On the Beauty of Yardangs

Some geological materials (like solid rock) are incredibly tough, but others (like piles of volcanic ash) are quite soft. Some materials are soft enough that they can be eroded by the wind alone and yield landscapes that look like what we see in this HiRISE image.

The long straight ridges seen here are called yardangs and they form on Mars (and Earth) when the wind strips away the inter-ridge material. This process is greatly aided when the wind is also blowing sand along. The sand grains do an effective job at stripping away loose material: these ridges are literally being sandblasted.

Yardangs are useful features to recognize because the tell us the direction the wind is blowing in. They take a long time to form so this direction is the dominant wind orientation averaged over a long period of time (which might be quite different that the winds on Mars today). These yardangs also tell us that the surface here is made up of loose weak material and this information, in conjunction with other data, can tell us what the material is composed of and what the history of this particular site on Mars has been.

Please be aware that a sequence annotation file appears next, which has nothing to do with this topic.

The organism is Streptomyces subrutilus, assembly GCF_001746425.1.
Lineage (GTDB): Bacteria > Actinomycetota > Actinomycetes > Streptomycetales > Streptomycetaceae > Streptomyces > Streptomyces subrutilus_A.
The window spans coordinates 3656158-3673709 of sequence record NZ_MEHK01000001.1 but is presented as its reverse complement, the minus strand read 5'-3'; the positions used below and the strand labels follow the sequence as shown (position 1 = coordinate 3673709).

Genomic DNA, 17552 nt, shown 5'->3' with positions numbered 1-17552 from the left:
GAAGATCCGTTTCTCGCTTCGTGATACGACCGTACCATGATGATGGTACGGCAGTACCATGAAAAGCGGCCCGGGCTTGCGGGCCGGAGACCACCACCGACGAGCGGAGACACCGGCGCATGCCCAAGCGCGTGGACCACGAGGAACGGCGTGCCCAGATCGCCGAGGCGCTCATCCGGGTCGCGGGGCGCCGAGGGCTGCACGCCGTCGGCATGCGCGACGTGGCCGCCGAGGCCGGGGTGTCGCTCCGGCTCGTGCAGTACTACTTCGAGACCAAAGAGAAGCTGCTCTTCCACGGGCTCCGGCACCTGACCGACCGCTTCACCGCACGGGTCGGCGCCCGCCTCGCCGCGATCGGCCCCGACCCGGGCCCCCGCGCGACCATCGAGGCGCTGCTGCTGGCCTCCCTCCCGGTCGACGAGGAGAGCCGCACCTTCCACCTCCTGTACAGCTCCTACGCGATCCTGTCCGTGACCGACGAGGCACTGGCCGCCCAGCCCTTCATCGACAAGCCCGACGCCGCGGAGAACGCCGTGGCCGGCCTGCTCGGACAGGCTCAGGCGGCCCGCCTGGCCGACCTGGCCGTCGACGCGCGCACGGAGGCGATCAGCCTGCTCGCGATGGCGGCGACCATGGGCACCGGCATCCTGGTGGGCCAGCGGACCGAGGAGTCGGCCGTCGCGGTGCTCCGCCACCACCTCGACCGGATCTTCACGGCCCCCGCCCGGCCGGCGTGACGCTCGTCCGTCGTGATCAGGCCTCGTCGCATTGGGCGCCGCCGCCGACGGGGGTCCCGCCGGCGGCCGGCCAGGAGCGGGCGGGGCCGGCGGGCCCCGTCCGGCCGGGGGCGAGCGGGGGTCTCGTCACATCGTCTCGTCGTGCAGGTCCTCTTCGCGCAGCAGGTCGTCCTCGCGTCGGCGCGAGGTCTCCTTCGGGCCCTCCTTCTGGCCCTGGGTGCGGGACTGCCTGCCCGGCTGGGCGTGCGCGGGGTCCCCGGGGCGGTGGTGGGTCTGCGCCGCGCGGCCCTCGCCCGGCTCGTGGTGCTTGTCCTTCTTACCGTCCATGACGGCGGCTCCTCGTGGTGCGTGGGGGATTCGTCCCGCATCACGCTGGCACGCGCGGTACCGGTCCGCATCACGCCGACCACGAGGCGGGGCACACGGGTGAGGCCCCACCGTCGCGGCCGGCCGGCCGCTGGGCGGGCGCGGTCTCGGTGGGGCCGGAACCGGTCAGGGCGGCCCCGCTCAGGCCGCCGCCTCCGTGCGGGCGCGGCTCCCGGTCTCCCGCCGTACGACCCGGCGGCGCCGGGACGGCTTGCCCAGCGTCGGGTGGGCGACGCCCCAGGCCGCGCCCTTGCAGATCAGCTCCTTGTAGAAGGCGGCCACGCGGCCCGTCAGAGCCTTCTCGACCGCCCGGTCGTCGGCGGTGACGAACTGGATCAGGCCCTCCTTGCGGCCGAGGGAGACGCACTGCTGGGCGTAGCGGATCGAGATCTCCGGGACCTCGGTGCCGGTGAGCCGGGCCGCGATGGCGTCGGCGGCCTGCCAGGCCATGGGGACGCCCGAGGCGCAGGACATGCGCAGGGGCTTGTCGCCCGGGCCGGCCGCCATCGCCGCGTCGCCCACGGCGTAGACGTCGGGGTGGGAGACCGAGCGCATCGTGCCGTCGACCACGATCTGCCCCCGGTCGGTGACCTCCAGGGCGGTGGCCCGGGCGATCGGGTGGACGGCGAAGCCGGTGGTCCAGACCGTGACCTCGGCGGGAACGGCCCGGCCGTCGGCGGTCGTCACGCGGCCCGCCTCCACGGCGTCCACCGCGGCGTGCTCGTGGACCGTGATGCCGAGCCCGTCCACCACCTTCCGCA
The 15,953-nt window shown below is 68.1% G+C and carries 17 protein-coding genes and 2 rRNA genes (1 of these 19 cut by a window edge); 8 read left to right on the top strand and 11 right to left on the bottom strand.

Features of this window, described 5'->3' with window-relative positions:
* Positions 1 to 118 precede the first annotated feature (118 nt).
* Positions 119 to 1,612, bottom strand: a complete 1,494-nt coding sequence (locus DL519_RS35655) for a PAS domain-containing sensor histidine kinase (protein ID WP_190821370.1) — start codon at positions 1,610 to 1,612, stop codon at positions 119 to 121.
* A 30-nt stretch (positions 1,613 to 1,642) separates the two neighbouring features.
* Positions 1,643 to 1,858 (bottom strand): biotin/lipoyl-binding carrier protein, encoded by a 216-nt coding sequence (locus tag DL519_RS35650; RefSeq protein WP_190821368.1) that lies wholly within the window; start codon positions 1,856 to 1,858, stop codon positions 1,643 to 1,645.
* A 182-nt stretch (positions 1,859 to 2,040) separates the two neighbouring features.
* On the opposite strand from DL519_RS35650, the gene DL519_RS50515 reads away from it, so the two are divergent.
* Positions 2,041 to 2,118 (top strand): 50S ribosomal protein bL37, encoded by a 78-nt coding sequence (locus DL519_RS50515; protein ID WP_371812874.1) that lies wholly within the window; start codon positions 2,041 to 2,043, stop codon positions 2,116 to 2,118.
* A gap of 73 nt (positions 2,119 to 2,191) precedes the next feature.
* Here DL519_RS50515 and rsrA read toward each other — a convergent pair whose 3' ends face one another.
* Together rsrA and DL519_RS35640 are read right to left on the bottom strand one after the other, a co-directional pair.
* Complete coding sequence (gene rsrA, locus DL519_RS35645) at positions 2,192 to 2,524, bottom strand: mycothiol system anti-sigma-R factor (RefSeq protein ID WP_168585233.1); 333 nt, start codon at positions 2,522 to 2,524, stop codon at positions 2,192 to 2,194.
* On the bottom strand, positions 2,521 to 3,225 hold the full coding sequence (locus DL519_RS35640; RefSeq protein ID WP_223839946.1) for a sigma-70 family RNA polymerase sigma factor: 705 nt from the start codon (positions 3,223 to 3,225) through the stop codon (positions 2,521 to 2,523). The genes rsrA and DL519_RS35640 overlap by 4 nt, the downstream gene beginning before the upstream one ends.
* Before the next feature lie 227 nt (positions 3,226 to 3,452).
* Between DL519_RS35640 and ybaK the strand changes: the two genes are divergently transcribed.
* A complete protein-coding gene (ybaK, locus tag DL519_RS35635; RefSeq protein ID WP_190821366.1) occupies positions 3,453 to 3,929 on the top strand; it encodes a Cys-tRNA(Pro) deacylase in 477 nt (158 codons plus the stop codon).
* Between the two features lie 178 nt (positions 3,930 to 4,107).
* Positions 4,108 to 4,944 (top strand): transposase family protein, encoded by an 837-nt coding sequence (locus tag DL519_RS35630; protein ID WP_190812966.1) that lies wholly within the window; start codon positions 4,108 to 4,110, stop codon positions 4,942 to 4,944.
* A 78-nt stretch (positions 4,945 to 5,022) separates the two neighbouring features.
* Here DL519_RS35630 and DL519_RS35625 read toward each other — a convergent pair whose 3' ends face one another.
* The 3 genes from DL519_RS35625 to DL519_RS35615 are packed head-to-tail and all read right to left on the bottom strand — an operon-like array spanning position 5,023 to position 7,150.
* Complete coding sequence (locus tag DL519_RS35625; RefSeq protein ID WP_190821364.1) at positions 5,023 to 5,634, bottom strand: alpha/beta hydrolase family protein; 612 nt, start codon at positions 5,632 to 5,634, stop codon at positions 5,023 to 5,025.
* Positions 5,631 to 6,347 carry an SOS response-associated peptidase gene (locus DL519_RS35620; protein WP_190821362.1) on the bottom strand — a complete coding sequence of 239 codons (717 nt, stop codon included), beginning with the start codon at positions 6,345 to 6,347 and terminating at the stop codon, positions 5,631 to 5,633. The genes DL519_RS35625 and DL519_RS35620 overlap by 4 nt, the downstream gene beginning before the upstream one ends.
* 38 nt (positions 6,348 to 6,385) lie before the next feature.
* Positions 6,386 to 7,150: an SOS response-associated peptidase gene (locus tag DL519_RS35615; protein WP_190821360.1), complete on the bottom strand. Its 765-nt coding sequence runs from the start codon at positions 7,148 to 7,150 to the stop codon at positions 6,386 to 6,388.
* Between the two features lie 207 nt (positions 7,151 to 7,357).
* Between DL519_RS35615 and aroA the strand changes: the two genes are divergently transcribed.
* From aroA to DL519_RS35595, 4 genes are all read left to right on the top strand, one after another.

Written by: Shane Byrne   (6 May 2015)

More info and image formats at http://hirise.lpl.arizona.edu/ESP_040504_1920

Image: NASA/JPL/University of Arizona